International Baccalaureate: World Literature

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1,549 International Baccalaureate World Literature essays

  • Peer Reviewed essays 10
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  5. 155
  1. Peer reviewed

    Critical Analysis of After Apple Picking by Robert Frost

    5 star(s)

    This work designed for an Individual Oral Commentary on Robert Frost’s After Apple Picking is excellent in approach, deep in its content and focused in style, taking account of the…

    • Essay length: 2663 words
    • Submitted: 10/09/2011
    • Reviewed by: (?) Arcturus 17/03/2012
  2. Peer reviewed

    King Lear Passage Analysis Act IV, Scene 7 (lines 26 - 69)

    5 star(s)

    This commentary on the passage for IOC on Shakespeare’s King Lear is very organized in approach, elaborate in content and sharp in approach, accounting for the dramatic action of the…

    • Essay length: 1636 words
    • Submitted: 10/09/2011
    • Reviewed by: (?) Arcturus 17/03/2012
  3. Peer reviewed

    Comparison of emma and charls in madame bovary

    4 star(s)

    This is an intelligent essay, which answers the question appropriately and approaches it using both the general issues presented by the novel, as well as the more subtle textual innuendos.…

    • Essay length: 1714 words
    • Submitted: 03/05/2009
    • Reviewed by: (?) evabianka 12/04/2012
  4. Peer reviewed

    The Stark effects of being absurd in society- The Outsider

    4 star(s)

    This essay shows a clear sense of direction and a precise argument – the introduction guides the rest of the essay towards the question of truth and lying, as well…

    • Essay length: 1224 words
    • Submitted: 29/01/2008
    • Reviewed by: (?) evabianka 12/04/2012
  5. Peer reviewed

    Portrayal of colonisers and the colonised in Joseph Conrads Heart of Darkness

    3 star(s)

    Overall the student has grasped the question to an intermediate level, and sets about making some discerning points on the literary and descriptive techniques that differentiate the coloniser and the…

    • Essay length: 1656 words
    • Submitted: 24/03/2012
    • Reviewed by: (?) fadingwinters 08/08/2012
  6. Peer reviewed

    Character development of Shukhov in One Day in the Life of Ivan Denisovich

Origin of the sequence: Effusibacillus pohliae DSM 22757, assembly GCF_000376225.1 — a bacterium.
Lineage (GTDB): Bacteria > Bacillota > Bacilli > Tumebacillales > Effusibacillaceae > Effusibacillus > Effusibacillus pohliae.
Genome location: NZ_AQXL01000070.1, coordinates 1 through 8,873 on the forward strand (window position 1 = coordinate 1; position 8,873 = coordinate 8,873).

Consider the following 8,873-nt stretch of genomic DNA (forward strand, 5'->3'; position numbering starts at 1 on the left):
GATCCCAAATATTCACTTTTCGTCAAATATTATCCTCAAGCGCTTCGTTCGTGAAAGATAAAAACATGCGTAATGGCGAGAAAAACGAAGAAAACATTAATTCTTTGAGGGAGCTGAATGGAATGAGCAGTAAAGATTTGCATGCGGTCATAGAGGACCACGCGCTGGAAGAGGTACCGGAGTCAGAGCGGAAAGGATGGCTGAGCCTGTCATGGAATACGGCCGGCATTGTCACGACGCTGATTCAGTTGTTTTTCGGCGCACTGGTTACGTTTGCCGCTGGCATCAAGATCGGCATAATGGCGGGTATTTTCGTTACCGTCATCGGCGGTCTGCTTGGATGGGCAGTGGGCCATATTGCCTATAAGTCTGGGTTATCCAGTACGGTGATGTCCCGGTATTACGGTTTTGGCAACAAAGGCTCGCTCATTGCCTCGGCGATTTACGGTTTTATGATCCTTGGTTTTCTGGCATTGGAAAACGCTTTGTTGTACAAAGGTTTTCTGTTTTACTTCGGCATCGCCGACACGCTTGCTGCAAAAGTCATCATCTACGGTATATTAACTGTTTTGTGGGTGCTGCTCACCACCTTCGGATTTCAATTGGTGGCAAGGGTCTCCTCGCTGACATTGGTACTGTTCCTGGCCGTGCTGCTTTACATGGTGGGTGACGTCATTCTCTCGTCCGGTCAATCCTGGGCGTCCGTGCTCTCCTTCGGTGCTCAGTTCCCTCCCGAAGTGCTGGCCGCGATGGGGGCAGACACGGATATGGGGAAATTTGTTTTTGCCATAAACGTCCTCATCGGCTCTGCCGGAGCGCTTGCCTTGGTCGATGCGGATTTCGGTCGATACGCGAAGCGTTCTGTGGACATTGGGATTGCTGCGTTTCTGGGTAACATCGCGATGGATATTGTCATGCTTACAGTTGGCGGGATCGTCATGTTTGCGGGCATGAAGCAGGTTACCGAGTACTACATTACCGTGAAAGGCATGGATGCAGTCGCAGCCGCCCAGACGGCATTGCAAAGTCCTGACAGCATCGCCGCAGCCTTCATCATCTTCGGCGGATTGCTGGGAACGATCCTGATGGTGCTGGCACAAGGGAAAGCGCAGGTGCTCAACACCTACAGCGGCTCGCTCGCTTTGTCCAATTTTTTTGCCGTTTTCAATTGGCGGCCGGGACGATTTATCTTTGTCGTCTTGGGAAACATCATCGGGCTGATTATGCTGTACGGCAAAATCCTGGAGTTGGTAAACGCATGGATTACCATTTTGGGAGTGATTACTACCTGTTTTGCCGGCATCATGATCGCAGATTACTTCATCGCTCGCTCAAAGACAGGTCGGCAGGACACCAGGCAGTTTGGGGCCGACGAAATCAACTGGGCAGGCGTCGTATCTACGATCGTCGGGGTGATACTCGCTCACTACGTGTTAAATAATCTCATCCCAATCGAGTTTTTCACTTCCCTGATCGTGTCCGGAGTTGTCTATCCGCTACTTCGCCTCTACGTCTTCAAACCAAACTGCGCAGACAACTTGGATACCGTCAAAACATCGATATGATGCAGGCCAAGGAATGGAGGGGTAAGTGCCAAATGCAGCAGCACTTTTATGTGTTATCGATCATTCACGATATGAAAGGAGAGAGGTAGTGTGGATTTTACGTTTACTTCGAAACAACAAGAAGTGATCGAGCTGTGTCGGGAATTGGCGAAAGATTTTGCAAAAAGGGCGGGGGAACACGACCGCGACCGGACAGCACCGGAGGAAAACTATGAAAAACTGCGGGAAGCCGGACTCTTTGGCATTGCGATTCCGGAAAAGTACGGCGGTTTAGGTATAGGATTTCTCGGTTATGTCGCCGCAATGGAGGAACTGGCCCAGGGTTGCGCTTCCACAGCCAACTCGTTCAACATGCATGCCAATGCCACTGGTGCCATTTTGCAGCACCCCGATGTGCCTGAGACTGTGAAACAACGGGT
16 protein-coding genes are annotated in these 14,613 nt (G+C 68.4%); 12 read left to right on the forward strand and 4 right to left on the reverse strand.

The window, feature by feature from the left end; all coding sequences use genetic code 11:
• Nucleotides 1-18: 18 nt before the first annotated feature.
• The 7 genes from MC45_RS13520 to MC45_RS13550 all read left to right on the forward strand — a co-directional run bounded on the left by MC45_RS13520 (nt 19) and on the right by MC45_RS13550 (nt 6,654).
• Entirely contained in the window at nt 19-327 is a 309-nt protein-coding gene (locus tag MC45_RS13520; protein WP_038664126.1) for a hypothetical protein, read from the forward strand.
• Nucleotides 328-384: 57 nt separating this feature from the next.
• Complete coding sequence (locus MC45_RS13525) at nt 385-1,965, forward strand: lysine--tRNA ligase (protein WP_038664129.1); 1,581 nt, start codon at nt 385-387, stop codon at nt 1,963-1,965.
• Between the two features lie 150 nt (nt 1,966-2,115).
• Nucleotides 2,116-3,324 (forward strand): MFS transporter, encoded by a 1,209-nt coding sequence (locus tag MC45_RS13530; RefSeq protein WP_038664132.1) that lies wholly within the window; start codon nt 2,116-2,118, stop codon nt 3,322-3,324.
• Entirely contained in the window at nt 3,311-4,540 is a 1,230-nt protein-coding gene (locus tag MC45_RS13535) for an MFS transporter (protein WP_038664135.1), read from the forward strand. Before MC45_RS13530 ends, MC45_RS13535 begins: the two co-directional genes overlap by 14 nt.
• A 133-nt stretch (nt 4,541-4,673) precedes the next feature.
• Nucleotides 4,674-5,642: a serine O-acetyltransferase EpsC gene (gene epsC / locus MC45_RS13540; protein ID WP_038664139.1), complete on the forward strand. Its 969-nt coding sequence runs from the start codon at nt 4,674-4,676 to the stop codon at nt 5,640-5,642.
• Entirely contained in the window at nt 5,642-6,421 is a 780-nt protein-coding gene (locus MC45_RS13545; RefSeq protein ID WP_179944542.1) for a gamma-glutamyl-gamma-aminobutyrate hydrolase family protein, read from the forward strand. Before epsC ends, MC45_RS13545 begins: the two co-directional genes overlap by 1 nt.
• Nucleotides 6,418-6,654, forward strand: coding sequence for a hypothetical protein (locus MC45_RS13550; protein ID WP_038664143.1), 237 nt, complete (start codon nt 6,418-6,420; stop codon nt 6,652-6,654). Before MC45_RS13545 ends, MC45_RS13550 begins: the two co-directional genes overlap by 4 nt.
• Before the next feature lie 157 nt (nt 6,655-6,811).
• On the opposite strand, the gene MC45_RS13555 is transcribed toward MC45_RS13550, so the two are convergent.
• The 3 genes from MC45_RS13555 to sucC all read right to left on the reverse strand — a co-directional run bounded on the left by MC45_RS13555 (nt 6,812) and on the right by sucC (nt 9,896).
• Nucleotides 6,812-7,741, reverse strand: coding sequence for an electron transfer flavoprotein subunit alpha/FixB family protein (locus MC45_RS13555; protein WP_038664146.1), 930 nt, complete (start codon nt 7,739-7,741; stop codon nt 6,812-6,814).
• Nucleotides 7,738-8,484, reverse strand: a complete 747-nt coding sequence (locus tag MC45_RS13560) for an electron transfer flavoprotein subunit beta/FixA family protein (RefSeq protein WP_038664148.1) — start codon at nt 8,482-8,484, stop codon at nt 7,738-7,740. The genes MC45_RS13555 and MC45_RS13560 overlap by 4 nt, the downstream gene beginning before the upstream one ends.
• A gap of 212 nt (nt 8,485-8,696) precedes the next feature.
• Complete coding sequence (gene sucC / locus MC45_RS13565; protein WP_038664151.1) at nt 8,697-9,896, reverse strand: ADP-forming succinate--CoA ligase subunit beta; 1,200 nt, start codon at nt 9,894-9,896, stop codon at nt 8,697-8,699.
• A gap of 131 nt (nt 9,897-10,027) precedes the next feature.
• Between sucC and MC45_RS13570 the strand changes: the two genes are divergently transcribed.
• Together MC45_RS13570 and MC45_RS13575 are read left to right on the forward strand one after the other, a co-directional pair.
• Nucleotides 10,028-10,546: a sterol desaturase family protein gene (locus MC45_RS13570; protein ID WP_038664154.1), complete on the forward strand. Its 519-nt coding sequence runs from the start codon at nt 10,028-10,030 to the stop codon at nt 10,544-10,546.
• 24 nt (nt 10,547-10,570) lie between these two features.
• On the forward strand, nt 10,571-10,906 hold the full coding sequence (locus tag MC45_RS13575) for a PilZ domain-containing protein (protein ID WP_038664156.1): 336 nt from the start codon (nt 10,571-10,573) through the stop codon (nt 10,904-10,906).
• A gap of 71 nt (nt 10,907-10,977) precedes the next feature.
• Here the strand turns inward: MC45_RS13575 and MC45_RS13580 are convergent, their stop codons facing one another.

3 star(s)

    Although the introduction to this essay seems promising and based on fact, the body and conclusion are badly argued and render the essay superficial and lacking in analytical insight. The…

    • Essay length: 1739 words
    • Submitted: 17/02/2012
    • Reviewed by: (?) evabianka 05/04/2012
  7. Peer reviewed

    Death of a Salesman. Many symbols are included in the play. The tennis racquet, the seeds and the house are some of these symbols.

    3 star(s)

    The student has identified the main symbols and motifs used in Death of a Salesman and drawn some relevant quotes from the play, yet the level of analysis fails to…

    • Essay length: 629 words
    • Submitted: 03/02/2012
    • Reviewed by: (?) fadingwinters 02/03/2012
  8. Peer reviewed

    How do Medea and Hedda Gabler combine tradition and unconventionality within their roles as women in a constraining society?

    3 star(s)

    This world literature essay on Medea and Hedda Gabler is well-written and focused into comparing the novels with respect to the ability of the eponymous female characters to mix tradition…

    • Essay length: 1995 words
    • Submitted: 04/01/2012
    • Reviewed by: (?) Arcturus 21/03/2012
  9. Peer reviewed
  10. Peer reviewed

"The world is a book, and those who do not travel read only a page"

-St. Augustine

If you loved Crime and Punishment, and your favourite books tend to be those that transport you to faraway places, then you'll probably enjoy the world literature component of IB English Literature. The course teaches you to analyse literary works from many different time periods and cultures, so you'll get the chance to read translated literature alongside English literature.